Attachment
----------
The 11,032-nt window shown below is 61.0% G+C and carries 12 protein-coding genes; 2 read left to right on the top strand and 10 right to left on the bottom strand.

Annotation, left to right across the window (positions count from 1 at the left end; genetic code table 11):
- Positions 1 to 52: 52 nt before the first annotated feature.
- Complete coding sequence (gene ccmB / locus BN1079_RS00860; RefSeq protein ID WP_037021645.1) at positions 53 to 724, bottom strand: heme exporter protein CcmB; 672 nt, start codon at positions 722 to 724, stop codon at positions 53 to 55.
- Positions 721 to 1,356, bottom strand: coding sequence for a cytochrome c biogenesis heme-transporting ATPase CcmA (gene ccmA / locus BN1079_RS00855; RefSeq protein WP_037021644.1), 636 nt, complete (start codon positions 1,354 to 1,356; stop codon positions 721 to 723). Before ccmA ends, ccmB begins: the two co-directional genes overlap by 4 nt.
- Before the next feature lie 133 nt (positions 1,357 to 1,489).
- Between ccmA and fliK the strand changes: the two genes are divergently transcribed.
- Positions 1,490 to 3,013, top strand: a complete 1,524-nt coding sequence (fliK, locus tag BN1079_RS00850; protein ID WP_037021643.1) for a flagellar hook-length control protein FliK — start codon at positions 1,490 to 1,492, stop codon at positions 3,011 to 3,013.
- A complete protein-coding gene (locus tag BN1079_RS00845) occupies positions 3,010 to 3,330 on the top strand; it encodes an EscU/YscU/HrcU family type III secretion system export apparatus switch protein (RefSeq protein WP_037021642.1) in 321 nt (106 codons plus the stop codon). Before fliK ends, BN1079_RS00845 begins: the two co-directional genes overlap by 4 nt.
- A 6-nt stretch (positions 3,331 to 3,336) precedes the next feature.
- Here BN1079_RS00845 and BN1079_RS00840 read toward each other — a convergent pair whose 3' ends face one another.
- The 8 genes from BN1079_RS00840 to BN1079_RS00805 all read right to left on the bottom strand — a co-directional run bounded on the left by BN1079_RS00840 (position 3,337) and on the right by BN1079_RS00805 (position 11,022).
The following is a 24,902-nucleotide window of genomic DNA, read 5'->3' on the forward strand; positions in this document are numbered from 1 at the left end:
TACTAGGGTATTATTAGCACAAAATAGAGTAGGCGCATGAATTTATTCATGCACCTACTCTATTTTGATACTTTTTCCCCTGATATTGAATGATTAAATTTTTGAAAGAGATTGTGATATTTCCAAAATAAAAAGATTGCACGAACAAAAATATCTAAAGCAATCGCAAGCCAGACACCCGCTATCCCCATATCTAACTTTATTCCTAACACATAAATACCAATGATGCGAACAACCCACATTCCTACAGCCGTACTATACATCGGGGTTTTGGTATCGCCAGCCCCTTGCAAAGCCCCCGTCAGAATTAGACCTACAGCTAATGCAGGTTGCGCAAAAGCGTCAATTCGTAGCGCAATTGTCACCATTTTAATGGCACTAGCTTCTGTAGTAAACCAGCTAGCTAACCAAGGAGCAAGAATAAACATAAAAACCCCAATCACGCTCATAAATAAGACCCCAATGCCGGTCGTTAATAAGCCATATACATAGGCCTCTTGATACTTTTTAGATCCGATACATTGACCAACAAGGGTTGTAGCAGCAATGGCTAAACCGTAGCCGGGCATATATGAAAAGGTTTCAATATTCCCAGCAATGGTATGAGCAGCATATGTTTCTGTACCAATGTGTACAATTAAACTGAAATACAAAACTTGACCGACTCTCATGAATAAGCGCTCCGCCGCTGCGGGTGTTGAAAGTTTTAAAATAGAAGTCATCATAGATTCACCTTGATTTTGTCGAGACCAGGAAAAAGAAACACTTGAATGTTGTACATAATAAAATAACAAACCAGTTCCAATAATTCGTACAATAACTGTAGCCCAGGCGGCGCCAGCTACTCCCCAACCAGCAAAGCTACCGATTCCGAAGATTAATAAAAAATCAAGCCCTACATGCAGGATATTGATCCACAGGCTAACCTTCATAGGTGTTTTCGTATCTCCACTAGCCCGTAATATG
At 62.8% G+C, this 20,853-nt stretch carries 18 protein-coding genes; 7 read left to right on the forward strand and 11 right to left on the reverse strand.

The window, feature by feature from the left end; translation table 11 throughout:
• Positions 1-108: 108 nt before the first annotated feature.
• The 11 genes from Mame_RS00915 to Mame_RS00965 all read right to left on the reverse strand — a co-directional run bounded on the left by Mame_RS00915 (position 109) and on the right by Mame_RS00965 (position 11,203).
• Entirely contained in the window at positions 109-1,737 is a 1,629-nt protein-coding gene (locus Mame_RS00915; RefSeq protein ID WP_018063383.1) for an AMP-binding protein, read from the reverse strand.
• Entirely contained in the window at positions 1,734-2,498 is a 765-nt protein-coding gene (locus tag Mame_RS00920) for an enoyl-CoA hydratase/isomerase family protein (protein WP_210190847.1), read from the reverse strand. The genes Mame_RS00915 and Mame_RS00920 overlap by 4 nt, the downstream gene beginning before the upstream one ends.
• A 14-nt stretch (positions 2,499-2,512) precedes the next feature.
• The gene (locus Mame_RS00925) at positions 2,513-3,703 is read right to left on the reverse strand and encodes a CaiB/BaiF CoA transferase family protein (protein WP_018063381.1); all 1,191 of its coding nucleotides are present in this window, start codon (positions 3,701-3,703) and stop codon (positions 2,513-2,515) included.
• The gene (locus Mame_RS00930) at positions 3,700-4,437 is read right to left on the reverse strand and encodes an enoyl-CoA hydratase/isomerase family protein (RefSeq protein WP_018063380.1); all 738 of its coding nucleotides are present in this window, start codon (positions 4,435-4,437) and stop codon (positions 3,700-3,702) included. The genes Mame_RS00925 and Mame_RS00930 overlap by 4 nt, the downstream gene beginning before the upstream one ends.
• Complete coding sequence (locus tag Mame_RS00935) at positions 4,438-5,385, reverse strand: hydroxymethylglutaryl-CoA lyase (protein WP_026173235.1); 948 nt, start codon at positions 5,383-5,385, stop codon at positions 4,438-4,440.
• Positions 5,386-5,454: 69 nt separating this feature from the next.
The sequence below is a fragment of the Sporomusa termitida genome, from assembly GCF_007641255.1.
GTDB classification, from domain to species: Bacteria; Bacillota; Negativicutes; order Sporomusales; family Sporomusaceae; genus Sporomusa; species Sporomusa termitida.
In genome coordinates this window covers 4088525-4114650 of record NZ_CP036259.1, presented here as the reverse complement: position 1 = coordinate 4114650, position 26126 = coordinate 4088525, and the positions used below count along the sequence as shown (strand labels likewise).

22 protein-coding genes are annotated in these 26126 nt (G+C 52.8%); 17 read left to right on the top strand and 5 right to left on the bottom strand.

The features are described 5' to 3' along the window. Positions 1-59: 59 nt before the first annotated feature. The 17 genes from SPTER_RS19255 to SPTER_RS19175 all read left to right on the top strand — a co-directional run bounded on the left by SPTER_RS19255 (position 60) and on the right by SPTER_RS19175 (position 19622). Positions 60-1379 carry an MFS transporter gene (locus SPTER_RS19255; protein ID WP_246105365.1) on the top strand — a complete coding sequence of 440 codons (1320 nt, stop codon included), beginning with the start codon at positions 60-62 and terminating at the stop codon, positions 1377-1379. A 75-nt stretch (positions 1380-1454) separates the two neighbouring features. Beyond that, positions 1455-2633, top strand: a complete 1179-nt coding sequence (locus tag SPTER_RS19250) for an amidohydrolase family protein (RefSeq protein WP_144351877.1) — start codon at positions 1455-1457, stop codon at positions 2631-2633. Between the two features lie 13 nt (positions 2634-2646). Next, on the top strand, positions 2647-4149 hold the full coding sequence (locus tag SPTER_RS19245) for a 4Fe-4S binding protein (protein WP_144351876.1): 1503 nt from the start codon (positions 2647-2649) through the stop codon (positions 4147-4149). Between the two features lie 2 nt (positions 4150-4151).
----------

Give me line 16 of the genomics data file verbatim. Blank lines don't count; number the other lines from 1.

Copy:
The window, feature by feature from the left end; translation table 11 throughout: